In 2013, journalist Christie Aschwanden developed the “Finkbeiner test“, a checklist to avoid gender bias in articles about women, by asking them to avoid describing female scientists by highlighting their stereotypically feminine traits. This test was created after a criticized 2013 New York Times obituary for the rocket scientist Yvonne Brill that started with the words: “She made a mean beef stroganoff”. Do you believe that men are recognized more greatly for their scientific accomplishments, whereas women’s gender is often at the forefront in media coverage?
Gender-biased questions are something that women have to suffer in every profession: from scientists to professional athletes to artists. To address and change gender bias and gender-biased questions, we must increase societal awareness and actively protest. And not only the person who is being interviewed. It is also important that testimonies and readers or spectators notice and protest too.
In 2015, 2 female scientists submitted a life sciences paper to the scientific journal PLOS ONE. The authors received an email informing them that their paper had been rejected due to its poor quality and suggested that a male author be added in order to improve the quality of the paper. Have you ever had an experience in which you had the feeling an opinion or idea of a male colleague was valued more than your own?
Unfortunately yes. It is a known and studied phenomenon. If a woman presents an idea, it may not be registered or addressed, while when a male colleague repeats the same idea, even shortly after, it will be. Here too, awareness needs to be raised, and both male and female colleagues must actively learn to acknowledge and avoid such situations. And obviously, gender-biased comments by any reviewer must be called out by the editor and should not be accepted.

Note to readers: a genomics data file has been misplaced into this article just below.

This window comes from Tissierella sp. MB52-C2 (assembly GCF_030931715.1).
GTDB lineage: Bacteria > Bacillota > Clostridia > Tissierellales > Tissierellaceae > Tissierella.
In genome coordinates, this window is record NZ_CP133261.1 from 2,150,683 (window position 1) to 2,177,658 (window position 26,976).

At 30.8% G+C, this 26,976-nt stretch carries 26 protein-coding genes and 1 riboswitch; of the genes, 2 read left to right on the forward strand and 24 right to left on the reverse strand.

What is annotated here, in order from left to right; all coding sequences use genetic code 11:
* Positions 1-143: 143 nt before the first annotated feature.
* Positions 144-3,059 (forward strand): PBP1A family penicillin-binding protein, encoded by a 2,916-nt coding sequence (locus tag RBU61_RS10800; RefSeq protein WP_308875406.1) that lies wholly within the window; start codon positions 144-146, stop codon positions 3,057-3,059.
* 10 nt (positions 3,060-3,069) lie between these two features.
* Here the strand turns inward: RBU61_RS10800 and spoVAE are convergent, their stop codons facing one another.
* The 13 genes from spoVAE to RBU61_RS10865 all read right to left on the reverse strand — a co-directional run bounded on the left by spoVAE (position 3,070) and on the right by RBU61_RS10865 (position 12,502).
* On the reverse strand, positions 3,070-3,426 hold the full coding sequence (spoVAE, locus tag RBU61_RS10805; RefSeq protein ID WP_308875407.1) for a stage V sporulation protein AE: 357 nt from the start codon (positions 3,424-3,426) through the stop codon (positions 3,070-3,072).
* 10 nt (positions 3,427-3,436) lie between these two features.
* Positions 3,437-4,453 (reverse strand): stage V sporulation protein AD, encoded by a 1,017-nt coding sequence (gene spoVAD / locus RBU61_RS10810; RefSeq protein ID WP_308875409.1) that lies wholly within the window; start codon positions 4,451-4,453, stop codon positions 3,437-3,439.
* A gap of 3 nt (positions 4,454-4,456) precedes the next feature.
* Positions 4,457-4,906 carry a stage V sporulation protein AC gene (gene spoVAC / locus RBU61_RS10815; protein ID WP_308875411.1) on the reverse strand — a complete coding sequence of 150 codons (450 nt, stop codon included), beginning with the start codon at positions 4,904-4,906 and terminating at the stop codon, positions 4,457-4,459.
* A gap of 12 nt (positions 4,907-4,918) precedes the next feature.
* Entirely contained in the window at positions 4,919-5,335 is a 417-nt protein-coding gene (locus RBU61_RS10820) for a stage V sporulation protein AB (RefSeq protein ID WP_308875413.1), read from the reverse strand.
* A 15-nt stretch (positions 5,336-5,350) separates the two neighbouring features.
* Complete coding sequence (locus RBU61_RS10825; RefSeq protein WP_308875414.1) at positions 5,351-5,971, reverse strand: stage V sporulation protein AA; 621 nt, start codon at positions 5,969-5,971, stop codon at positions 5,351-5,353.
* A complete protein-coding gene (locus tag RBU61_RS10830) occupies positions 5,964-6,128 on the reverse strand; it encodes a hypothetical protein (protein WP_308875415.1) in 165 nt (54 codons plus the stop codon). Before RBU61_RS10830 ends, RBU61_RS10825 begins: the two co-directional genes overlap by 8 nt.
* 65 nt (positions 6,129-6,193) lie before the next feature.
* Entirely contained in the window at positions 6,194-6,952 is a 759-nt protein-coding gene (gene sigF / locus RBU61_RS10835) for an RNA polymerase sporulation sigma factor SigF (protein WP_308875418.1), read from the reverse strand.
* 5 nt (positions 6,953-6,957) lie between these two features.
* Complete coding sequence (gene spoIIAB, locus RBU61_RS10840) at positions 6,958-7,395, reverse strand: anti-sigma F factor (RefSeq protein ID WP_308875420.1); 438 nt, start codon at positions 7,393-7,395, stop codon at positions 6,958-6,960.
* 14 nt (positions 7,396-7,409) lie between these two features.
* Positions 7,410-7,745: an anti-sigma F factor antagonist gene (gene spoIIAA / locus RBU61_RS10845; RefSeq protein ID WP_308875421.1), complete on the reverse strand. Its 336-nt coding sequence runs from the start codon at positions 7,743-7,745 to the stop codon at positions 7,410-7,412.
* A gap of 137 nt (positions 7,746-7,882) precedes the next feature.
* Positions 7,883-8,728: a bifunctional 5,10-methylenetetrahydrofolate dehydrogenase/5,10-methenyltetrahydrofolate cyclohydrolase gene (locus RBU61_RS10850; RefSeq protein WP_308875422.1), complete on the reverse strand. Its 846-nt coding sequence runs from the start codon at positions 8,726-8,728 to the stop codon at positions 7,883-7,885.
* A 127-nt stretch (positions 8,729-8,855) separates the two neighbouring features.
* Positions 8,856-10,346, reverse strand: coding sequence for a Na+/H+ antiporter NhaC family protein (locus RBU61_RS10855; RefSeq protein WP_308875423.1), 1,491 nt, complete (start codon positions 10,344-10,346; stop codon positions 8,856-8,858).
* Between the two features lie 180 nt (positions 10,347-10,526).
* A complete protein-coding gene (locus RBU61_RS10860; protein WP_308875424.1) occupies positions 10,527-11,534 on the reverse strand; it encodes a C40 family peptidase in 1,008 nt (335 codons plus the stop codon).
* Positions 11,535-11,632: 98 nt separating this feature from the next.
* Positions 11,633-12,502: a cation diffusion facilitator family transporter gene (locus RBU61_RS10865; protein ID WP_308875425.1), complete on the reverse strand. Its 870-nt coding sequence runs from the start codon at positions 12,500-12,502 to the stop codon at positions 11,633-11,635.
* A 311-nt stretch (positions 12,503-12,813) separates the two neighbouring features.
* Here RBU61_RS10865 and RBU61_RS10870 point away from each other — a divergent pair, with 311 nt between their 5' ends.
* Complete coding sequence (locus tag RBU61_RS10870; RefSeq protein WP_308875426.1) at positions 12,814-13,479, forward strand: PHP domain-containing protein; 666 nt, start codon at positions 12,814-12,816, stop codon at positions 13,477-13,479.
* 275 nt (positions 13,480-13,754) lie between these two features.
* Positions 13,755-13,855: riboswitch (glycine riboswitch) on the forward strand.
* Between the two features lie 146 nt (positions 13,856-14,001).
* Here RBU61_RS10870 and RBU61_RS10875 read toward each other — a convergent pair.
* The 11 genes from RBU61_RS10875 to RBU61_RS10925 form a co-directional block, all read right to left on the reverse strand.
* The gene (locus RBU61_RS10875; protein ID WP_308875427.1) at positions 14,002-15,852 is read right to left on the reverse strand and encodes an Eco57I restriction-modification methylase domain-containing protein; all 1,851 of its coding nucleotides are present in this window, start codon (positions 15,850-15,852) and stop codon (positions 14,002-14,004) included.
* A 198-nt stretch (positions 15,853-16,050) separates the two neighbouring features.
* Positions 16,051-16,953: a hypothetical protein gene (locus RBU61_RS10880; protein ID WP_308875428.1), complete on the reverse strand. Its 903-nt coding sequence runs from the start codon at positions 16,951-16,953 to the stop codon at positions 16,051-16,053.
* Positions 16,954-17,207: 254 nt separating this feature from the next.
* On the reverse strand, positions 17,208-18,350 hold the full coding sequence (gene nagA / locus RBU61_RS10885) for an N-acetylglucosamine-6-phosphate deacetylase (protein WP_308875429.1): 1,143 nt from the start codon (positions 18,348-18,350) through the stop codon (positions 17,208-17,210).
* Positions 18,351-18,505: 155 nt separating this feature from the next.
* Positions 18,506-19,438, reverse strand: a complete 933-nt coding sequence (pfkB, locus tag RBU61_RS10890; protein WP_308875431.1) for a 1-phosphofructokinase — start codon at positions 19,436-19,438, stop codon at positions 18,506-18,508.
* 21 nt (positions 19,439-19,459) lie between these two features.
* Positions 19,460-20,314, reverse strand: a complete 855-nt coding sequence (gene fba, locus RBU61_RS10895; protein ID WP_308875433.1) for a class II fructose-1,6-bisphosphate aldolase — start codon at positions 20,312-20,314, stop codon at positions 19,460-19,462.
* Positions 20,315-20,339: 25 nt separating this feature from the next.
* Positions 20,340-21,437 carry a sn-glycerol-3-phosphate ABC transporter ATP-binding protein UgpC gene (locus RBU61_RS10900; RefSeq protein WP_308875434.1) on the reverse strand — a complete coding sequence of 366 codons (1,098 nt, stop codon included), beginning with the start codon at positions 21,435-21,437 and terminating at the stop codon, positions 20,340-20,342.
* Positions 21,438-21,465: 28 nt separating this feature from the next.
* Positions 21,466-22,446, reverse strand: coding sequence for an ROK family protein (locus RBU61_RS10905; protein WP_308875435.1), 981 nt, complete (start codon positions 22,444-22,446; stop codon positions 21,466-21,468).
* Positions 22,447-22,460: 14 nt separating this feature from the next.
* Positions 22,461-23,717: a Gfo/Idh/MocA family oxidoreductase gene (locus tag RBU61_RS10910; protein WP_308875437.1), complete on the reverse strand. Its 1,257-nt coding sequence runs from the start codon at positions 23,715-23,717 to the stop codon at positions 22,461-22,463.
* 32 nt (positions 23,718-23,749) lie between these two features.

On a final note, have you noticed a positive change over time in the perception and number of female scientists? Do you think that company and government initiatives to get more young girls into STEM subjects are paying off?
I notice that awareness and pressure from the policymakers are increasing, and this is having a positive effect. However, the progress is slow. Government initiatives to attract girls into STEM careers are necessary and welcomed. However, parents and teachers, have also very important roles, since certain attitudes and unconscious biases can influence the children’s choices at a young age. New initiatives to raise the awareness of parents, and middle and high school teachers on gender-bias, unconscious bias, and role models in STEM should be implemented and followed up. For example, I heard once a middle school science teacher state that in the class boys were “better” than girls, “as usual”, “since they were more actively participating”. This is wrong and shows an unawareness of the different attitudes of girls and boys at the time to answer questions, and participate in class. Boys tend to answer more often while also more often delivering an incorrect answer, while girls will wait until they are very certain before they raise their hand. But this different attitude says nothing about their aptitude for science. Teachers which are well trained in this topic can have a very positive influence on levering the participation, properly assessing the student’s capabilities, and motivating girls to pursue STEM careers.
It is evident that there is still a lot of work to be done in terms of deconstructing harmful gender biases about female scientists and eliminating barriers for girls in STEM subjects. Although there is active engagement in promoting science careers for women, there is still a long way to go so that the number of women in science, especially in higher positions, can be increased, allowing young girls to receive the same treatment and opportunities in the field.
Edited by: Yili Char